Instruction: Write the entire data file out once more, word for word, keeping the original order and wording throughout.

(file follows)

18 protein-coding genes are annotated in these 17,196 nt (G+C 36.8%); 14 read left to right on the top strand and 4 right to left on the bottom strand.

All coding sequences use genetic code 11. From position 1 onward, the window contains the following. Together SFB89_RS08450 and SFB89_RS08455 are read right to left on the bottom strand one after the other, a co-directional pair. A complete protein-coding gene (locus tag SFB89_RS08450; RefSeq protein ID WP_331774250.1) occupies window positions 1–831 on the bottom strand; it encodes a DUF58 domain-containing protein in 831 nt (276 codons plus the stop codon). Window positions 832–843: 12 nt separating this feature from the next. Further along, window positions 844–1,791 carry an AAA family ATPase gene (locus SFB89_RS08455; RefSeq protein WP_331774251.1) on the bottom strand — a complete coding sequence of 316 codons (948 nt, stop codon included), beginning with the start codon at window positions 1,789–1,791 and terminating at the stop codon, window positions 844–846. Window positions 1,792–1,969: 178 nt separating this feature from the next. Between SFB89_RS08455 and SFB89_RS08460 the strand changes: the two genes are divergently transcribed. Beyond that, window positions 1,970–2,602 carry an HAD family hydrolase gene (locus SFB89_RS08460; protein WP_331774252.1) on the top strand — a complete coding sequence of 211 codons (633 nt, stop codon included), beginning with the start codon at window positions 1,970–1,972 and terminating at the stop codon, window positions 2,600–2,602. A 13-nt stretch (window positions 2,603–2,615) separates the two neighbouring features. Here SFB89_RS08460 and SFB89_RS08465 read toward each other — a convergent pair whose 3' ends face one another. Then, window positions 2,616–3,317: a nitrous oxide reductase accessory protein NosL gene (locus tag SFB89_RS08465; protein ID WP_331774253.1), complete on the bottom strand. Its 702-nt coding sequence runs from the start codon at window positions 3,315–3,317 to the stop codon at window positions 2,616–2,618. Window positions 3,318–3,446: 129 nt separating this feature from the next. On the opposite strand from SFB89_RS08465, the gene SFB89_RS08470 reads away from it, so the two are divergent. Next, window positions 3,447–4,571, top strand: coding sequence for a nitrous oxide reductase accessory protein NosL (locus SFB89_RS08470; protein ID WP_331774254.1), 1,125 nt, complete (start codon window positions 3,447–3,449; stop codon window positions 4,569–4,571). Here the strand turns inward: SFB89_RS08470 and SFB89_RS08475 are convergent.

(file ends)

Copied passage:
18 protein-coding genes are annotated in these 17,196 nt (G+C 36.8%); 14 read left to right on the top strand and 4 right to left on the bottom strand.

All coding sequences use genetic code 11. From position 1 onward, the window contains the following. Together SFB89_RS08450 and SFB89_RS08455 are read right to left on the bottom strand one after the other, a co-directional pair. A complete protein-coding gene (locus tag SFB89_RS08450; RefSeq protein ID WP_331774250.1) occupies window positions 1–831 on the bottom strand; it encodes a DUF58 domain-containing protein in 831 nt (276 codons plus the stop codon). Window positions 832–843: 12 nt separating this feature from the next. Further along, window positions 844–1,791 carry an AAA family ATPase gene (locus SFB89_RS08455; RefSeq protein WP_331774251.1) on the bottom strand — a complete coding sequence of 316 codons (948 nt, stop codon included), beginning with the start codon at window positions 1,789–1,791 and terminating at the stop codon, window positions 844–846. Window positions 1,792–1,969: 178 nt separating this feature from the next. Between SFB89_RS08455 and SFB89_RS08460 the strand changes: the two genes are divergently transcribed. Beyond that, window positions 1,970–2,602 carry an HAD family hydrolase gene (locus SFB89_RS08460; protein WP_331774252.1) on the top strand — a complete coding sequence of 211 codons (633 nt, stop codon included), beginning with the start codon at window positions 1,970–1,972 and terminating at the stop codon, window positions 2,600–2,602. A 13-nt stretch (window positions 2,603–2,615) separates the two neighbouring features. Here SFB89_RS08460 and SFB89_RS08465 read toward each other — a convergent pair whose 3' ends face one another. Then, window positions 2,616–3,317: a nitrous oxide reductase accessory protein NosL gene (locus tag SFB89_RS08465; protein ID WP_331774253.1), complete on the bottom strand. Its 702-nt coding sequence runs from the start codon at window positions 3,315–3,317 to the stop codon at window positions 2,616–2,618. Window positions 3,318–3,446: 129 nt separating this feature from the next. On the opposite strand from SFB89_RS08465, the gene SFB89_RS08470 reads away from it, so the two are divergent. Next, window positions 3,447–4,571, top strand: coding sequence for a nitrous oxide reductase accessory protein NosL (locus SFB89_RS08470; protein ID WP_331774254.1), 1,125 nt, complete (start codon window positions 3,447–3,449; stop codon window positions 4,569–4,571). Here the strand turns inward: SFB89_RS08470 and SFB89_RS08475 are convergent.